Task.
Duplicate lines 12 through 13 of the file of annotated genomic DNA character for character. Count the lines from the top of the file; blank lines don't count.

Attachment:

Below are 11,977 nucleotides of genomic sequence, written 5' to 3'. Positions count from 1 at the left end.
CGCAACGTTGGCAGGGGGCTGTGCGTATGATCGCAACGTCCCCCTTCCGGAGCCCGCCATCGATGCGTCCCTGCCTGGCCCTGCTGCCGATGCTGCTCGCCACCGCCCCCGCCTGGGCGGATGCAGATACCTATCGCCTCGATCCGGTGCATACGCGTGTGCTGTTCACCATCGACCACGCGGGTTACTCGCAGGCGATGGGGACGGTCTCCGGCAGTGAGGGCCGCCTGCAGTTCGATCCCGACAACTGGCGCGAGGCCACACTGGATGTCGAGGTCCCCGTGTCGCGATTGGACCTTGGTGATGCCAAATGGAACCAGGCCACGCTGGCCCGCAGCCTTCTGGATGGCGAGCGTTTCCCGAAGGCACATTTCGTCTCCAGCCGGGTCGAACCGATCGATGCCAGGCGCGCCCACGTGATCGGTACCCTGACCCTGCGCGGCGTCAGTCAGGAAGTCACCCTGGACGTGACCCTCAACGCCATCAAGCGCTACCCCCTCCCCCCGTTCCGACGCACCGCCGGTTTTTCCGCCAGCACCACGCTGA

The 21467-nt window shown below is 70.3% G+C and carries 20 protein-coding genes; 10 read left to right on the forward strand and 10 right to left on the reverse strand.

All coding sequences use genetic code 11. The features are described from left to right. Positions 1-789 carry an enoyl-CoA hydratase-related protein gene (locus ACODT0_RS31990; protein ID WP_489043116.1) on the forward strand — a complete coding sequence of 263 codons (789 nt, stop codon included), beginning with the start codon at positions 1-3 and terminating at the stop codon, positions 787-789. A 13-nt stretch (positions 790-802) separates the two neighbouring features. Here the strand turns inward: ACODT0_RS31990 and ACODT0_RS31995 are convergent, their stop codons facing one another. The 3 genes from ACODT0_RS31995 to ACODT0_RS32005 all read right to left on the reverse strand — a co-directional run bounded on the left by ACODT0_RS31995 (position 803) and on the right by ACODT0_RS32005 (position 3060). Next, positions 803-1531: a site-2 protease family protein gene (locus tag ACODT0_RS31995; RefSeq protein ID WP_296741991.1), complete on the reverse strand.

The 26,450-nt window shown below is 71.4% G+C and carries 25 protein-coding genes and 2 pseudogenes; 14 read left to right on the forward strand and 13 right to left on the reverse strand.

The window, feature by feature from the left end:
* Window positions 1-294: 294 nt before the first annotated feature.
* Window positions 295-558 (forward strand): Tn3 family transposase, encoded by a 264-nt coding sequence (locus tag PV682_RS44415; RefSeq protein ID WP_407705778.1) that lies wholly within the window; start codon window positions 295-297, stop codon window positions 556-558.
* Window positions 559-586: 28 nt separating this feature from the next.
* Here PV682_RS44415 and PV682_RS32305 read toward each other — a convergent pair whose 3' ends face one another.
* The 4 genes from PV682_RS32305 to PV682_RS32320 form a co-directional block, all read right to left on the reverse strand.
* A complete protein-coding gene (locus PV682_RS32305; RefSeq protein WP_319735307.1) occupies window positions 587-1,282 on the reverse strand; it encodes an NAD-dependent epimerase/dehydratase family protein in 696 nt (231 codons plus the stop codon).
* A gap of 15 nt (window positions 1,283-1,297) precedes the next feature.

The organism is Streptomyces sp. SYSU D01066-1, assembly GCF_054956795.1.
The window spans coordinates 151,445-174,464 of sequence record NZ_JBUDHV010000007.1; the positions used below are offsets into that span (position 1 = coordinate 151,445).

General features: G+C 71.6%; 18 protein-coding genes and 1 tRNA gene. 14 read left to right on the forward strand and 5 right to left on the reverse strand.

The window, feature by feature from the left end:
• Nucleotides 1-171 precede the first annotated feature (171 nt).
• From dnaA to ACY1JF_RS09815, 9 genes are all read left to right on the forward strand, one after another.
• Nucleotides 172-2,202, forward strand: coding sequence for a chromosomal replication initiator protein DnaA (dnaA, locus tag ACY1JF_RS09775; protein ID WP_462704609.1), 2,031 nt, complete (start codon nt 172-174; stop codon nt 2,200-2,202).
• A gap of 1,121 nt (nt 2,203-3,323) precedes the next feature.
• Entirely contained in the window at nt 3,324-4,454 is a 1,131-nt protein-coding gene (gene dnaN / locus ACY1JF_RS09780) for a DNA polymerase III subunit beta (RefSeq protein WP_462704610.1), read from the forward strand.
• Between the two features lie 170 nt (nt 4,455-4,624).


* A complete protein-coding gene (locus PV682_RS32305; RefSeq protein WP_319735307.1) occupies window positions 587-1,282 on the reverse strand; it encodes an NAD-dependent epimerase/dehydratase family protein in 696 nt (231 codons plus the stop codon).
* A gap of 15 nt (window positions 1,283-1,297) precedes the next feature.